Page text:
Heads up! We’re working hard to be accurate – but these are unusual times, so please always check before heading out.
I still remember my first Pride. It was way back in 1985. I was new to London and had recently come out to a handful of friends at college. A few of us had travelled up to town from Twickenham for the day. I can recall the thrill of realising that the tube train was filling up with lesbians and gay men in bleached denim and Doc Martens. I remember arriving at the assembly point at Hyde Park Corner and being overwhelmed by the sheer number of people – the drag queens in towering wigs and heels, the men in full leather and the thousands of ordinary lesbians and gay men in jeans and T-shirts with political slogans. And I remember the noise – the whistles, the cheers, the chants of ‘Two, four, six, eight, is that copper really straight?’ and ‘Maggie, Maggie, Maggie, Out! Out! Out!’
I’d been on demonstrations before (this was the ’80s, after all). As a teenager, I’d marched with CND. But I’d never seen so many gay people before. I’d never felt that I was part of a community. Like many gay people of my generation, I’d grown up feeling extremely isolated, with very few role models. There were no gay characters in soap operas. You couldn’t make gay friends on Facebook. The only gay people I could name were Quentin Crisp and a handful of exotic pop stars. Pride opened my eyes. It showed me that gay people came from all walks of life and were all shapes and sizes. It gave me a sense of belonging.
A lot has changed since then. In 1985, the age of consent for gay men was 21 – compared to 16 for heterosexuals. People could be fired from their jobs for being lesbian or gay. Lesbian mothers risked losing custody of their children. It wouldn’t be long before the Thatcher government would introduce the first new anti-gay law in almost a hundred years. Section 28 prohibited the promotion of homosexuality ‘as a pretended family relationship’ and had a profound effect on how anti-gay bullying was tackled – or not – in schools. Pride, which had started with a couple of thousand marchers in 1972, swelled into a big, visible protest. Clashes with the police were common.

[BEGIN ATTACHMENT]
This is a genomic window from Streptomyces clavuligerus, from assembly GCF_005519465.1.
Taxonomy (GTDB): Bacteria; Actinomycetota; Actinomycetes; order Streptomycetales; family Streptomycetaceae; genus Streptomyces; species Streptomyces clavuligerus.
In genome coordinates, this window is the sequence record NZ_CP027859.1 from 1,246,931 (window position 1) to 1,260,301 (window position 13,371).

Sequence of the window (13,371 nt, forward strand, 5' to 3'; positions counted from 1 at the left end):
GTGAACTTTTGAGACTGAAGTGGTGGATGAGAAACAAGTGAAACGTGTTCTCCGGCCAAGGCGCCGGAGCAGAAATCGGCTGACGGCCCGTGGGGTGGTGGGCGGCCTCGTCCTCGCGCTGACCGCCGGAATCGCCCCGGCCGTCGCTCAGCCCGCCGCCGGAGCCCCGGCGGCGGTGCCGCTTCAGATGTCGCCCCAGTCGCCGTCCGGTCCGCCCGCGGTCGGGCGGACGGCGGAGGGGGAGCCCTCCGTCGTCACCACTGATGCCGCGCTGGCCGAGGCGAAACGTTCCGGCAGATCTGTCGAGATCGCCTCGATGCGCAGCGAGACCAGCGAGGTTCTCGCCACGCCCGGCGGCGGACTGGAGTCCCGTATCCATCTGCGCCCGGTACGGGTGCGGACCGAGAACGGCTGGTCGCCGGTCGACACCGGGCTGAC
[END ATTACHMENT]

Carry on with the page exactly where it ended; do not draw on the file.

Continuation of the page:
We now have an equal age of consent and gay employment and partnership rights. Section 28 has been consigned to the dustbin of history. Soon, the Lords willing, we’ll have equal marriage. So why do we still need Pride?
As anyone listening to the recent debates over gay marriage will know, homophobia hasn’t gone away. Politicians and religious leaders still compare LGBT people to paedophiles and bestialists. Young LGBT people are still bullied in our schools. People of all ages are still verbally abused, queerbashed and killed on our streets. In March, French protestors staged an anti-gay-marriage rally in Trafalgar Square – the place where, in September 2009, a gay man called Ian Baynham was beaten to death in a homophobic attack. The battle for hearts and minds isn’t over yet.
Pride, which now attracts around 800,000 people, is the one day of the year when I feel truly safe walking through the West End holding my partner’s hand. It’s the one day when LGBT people from all over the country and abroad descend on London for a massive street party. Pride is no longer billed as a protest, but a celebration. What was once a march is now a parade. And these days, the police are rather nicer to us than they were back in 1985. You don’t need to be gay to enjoy Pride in London. The event is far more inclusive now than it was then. Many LGBT people enjoy the support of heterosexual friends and family, and we should all take pride in a city where people have traditionally found the freedom to be themselves. Everyone is welcome to the party – and this year’s party really has something for everyone.
But for a young lesbian, gay man, bisexual or trans person attending for the first time, Pride will be more than a jamboree. It will have the same impact it had for me all those years ago. It will make them feel like they belong.